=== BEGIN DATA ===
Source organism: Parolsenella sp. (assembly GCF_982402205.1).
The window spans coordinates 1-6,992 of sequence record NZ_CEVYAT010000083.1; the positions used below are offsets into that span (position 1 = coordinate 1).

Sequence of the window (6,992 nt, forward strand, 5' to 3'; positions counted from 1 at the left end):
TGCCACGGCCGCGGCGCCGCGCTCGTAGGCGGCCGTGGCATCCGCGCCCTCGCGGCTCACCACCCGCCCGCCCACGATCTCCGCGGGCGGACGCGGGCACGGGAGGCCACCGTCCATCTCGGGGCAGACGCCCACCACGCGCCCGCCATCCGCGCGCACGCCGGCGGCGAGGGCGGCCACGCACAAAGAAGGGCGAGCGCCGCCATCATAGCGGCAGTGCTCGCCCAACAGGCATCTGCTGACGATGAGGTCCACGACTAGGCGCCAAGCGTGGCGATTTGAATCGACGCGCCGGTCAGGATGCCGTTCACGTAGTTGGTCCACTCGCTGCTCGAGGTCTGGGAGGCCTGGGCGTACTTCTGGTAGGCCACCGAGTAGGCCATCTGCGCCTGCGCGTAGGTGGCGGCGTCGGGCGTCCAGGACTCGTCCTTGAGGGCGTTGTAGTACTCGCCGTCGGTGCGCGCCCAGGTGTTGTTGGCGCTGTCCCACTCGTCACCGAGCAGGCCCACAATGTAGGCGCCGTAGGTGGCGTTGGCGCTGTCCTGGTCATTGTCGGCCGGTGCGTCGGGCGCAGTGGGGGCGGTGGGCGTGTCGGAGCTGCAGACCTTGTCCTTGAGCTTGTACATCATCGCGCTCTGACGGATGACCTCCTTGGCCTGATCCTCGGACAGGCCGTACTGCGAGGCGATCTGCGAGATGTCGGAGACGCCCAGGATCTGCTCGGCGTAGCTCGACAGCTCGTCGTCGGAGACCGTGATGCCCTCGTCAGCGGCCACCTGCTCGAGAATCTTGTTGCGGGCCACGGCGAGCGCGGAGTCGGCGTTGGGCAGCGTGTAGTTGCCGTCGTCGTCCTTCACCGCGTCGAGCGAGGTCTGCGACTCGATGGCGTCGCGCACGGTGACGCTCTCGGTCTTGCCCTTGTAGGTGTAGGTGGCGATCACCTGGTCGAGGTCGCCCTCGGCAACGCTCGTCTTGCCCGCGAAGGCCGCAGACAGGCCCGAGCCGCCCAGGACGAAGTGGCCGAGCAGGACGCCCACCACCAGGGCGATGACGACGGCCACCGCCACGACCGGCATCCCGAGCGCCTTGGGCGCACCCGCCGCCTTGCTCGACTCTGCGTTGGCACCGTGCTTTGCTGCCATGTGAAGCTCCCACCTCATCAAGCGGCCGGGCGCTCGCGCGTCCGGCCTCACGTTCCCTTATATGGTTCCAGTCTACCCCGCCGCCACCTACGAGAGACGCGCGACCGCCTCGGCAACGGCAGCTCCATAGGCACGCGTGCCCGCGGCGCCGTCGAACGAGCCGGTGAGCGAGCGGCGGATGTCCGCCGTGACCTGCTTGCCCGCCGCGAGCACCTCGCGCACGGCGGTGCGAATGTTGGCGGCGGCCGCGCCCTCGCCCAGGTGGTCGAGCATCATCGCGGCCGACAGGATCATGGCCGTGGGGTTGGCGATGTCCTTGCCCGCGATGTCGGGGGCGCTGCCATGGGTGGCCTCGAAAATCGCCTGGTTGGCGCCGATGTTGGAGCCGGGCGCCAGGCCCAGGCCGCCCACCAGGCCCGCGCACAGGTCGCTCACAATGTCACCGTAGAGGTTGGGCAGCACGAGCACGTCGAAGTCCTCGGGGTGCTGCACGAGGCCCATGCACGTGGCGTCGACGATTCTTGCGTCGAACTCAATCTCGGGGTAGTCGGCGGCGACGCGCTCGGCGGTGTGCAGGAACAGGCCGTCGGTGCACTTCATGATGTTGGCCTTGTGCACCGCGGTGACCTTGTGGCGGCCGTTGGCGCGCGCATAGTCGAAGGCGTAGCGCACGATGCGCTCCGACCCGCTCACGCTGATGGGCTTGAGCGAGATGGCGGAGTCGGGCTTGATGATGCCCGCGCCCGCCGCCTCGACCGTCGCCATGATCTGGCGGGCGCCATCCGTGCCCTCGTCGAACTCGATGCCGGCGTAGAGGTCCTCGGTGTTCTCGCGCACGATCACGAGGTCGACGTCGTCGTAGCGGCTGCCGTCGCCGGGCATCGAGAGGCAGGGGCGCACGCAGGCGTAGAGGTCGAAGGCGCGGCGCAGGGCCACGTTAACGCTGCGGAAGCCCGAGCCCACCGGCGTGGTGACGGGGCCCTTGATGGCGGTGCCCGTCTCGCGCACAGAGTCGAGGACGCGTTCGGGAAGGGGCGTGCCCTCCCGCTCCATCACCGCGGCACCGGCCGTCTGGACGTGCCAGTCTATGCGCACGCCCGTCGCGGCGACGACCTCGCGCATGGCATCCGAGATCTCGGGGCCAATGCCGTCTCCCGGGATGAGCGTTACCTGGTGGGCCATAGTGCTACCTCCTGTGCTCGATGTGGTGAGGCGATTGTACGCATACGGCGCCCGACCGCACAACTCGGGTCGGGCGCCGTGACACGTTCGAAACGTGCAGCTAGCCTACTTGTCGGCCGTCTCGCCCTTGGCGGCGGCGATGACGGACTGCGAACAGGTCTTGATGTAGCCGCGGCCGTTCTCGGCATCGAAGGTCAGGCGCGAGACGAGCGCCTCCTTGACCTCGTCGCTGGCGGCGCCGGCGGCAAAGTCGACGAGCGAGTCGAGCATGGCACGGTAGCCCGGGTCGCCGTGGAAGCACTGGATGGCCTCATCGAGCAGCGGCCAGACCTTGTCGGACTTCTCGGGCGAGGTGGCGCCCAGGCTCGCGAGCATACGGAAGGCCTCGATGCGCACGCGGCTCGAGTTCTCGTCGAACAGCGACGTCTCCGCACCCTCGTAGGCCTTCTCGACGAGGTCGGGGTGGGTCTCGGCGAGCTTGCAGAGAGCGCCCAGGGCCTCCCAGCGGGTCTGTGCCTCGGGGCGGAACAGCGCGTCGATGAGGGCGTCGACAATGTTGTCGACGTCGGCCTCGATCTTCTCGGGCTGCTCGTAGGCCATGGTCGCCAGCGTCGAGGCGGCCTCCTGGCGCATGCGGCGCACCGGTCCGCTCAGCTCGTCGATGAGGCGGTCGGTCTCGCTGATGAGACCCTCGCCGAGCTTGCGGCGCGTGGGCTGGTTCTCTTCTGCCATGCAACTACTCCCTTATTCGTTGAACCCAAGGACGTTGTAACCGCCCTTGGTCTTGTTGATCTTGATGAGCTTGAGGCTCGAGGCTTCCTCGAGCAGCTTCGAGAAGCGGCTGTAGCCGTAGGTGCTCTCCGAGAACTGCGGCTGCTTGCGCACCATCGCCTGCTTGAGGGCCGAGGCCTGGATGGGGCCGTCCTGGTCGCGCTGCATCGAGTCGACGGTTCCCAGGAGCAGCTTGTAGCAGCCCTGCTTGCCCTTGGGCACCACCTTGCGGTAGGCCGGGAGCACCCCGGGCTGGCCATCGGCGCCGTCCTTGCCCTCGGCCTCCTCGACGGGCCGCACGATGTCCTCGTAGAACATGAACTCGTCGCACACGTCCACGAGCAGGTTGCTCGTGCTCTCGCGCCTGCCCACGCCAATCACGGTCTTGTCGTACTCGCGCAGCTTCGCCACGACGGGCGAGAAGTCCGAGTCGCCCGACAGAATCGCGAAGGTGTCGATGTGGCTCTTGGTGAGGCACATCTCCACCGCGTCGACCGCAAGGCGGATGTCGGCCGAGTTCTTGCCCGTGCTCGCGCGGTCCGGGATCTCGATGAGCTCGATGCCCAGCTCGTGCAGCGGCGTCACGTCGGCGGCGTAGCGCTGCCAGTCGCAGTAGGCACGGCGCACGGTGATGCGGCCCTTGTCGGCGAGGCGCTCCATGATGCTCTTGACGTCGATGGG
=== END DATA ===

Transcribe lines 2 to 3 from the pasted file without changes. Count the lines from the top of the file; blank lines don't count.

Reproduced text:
The window spans coordinates 1-6,992 of sequence record NZ_CEVYAT010000083.1; the positions used below are offsets into that span (position 1 = coordinate 1).

Sequence of the window (6,992 nt, forward strand, 5' to 3'; positions counted from 1 at the left end):